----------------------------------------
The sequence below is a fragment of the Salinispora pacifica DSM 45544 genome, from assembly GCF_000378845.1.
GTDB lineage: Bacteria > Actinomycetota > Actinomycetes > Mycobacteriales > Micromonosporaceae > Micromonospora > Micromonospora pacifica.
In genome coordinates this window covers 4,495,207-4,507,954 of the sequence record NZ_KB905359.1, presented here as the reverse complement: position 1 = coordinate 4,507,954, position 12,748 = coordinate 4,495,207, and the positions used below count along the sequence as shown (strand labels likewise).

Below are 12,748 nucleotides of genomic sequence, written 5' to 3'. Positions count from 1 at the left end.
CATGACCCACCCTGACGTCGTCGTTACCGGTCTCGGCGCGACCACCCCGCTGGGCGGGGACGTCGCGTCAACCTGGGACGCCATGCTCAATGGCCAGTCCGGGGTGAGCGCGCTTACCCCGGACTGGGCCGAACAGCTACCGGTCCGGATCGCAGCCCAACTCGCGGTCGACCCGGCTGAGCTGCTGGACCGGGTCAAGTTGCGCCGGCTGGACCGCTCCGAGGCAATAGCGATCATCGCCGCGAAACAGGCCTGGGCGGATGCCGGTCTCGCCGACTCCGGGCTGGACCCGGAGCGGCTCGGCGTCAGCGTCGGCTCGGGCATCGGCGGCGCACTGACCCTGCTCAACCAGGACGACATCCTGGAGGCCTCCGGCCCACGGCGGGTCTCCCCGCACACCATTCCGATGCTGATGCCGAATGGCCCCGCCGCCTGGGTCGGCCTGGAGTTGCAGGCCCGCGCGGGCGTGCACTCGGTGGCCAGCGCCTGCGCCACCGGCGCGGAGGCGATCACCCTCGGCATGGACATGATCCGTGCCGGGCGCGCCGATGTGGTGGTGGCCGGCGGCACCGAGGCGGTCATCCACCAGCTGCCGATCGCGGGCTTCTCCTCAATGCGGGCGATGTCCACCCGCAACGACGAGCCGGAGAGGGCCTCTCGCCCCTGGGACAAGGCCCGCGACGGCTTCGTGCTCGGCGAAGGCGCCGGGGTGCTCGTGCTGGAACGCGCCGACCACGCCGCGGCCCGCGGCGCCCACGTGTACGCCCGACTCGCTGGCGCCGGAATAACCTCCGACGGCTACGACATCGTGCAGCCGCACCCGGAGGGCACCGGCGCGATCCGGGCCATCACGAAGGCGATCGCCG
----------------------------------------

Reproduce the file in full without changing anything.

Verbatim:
The sequence below is a fragment of the Salinispora pacifica DSM 45544 genome, from assembly GCF_000378845.1.
GTDB lineage: Bacteria > Actinomycetota > Actinomycetes > Mycobacteriales > Micromonosporaceae > Micromonospora > Micromonospora pacifica.
In genome coordinates this window covers 4,495,207-4,507,954 of the sequence record NZ_KB905359.1, presented here as the reverse complement: position 1 = coordinate 4,507,954, position 12,748 = coordinate 4,495,207, and the positions used below count along the sequence as shown (strand labels likewise).

Below are 12,748 nucleotides of genomic sequence, written 5' to 3'. Positions count from 1 at the left end.
CATGACCCACCCTGACGTCGTCGTTACCGGTCTCGGCGCGACCACCCCGCTGGGCGGGGACGTCGCGTCAACCTGGGACGCCATGCTCAATGGCCAGTCCGGGGTGAGCGCGCTTACCCCGGACTGGGCCGAACAGCTACCGGTCCGGATCGCAGCCCAACTCGCGGTCGACCCGGCTGAGCTGCTGGACCGGGTCAAGTTGCGCCGGCTGGACCGCTCCGAGGCAATAGCGATCATCGCCGCGAAACAGGCCTGGGCGGATGCCGGTCTCGCCGACTCCGGGCTGGACCCGGAGCGGCTCGGCGTCAGCGTCGGCTCGGGCATCGGCGGCGCACTGACCCTGCTCAACCAGGACGACATCCTGGAGGCCTCCGGCCCACGGCGGGTCTCCCCGCACACCATTCCGATGCTGATGCCGAATGGCCCCGCCGCCTGGGTCGGCCTGGAGTTGCAGGCCCGCGCGGGCGTGCACTCGGTGGCCAGCGCCTGCGCCACCGGCGCGGAGGCGATCACCCTCGGCATGGACATGATCCGTGCCGGGCGCGCCGATGTGGTGGTGGCCGGCGGCACCGAGGCGGTCATCCACCAGCTGCCGATCGCGGGCTTCTCCTCAATGCGGGCGATGTCCACCCGCAACGACGAGCCGGAGAGGGCCTCTCGCCCCTGGGACAAGGCCCGCGACGGCTTCGTGCTCGGCGAAGGCGCCGGGGTGCTCGTGCTGGAACGCGCCGACCACGCCGCGGCCCGCGGCGCCCACGTGTACGCCCGACTCGCTGGCGCCGGAATAACCTCCGACGGCTACGACATCGTGCAGCCGCACCCGGAGGGCACCGGCGCGATCCGGGCCATCACGAAGGCGATCGCCG